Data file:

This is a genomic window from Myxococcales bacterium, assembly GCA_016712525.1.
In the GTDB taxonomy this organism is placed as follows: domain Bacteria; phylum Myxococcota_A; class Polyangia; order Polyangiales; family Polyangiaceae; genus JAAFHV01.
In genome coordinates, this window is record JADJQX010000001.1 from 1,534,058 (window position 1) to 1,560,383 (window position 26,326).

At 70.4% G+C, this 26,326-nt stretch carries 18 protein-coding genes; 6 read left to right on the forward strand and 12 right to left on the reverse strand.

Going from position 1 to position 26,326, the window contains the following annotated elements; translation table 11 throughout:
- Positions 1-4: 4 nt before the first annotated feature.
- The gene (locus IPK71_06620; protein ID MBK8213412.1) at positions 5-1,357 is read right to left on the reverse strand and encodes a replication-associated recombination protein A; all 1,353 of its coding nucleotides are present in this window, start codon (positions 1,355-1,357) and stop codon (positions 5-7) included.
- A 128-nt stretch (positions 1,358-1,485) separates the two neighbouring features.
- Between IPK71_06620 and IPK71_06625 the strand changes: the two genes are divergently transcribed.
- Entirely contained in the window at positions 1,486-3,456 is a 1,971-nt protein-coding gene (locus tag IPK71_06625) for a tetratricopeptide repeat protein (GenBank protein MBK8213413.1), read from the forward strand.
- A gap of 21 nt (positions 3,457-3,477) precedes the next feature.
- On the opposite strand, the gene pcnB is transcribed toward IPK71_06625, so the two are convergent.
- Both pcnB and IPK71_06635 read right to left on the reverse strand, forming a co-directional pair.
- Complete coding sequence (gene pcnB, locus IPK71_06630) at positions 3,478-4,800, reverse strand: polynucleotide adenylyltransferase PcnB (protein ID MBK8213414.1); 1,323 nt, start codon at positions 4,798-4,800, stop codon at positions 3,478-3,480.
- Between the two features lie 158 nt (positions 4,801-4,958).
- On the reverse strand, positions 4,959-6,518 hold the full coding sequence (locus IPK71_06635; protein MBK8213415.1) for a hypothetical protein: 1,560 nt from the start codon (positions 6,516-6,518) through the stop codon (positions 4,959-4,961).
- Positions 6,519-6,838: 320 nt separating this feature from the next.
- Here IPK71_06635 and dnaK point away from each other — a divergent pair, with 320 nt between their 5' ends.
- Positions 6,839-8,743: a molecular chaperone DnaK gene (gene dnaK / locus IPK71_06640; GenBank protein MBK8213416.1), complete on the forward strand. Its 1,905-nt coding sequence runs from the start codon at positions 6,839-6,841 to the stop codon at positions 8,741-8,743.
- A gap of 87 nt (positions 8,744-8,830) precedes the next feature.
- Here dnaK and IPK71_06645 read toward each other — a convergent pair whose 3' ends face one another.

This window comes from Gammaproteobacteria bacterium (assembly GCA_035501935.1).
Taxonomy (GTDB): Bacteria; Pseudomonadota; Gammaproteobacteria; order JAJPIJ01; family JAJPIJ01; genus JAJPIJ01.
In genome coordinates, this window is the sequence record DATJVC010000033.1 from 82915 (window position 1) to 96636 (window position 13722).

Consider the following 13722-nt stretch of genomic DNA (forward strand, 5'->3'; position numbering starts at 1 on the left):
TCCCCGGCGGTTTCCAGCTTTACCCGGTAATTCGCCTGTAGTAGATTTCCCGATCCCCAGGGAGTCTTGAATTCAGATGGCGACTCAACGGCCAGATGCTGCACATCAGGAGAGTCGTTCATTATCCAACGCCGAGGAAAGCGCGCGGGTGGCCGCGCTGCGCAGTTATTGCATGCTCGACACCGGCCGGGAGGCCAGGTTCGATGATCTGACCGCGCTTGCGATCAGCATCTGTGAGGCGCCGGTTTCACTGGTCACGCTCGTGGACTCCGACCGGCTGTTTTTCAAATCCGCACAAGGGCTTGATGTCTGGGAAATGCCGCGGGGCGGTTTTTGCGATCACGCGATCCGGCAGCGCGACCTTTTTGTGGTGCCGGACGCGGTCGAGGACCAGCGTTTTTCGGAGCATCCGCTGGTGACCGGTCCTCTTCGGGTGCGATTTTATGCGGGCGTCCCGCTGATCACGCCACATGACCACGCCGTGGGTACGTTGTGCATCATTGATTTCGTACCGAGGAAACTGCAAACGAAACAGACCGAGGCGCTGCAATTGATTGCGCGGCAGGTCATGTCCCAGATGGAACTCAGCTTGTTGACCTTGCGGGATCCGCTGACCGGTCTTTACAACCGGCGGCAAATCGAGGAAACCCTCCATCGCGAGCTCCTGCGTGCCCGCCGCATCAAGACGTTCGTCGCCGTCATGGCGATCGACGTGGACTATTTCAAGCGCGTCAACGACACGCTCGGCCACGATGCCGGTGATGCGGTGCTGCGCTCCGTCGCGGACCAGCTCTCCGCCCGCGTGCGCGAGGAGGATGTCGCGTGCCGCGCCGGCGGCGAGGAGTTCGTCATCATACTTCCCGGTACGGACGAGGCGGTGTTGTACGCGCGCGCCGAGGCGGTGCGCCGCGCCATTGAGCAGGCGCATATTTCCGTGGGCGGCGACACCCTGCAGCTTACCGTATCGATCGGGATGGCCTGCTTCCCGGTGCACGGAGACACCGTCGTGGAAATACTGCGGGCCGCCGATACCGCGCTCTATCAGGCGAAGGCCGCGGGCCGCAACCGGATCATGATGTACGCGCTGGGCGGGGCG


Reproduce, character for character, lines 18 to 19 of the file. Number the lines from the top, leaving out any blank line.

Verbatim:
- Here IPK71_06635 and dnaK point away from each other — a divergent pair, with 320 nt between their 5' ends.
- Positions 6,839-8,743: a molecular chaperone DnaK gene (gene dnaK / locus IPK71_06640; GenBank protein MBK8213416.1), complete on the forward strand. Its 1,905-nt coding sequence runs from the start codon at positions 6,839-6,841 to the stop codon at positions 8,741-8,743.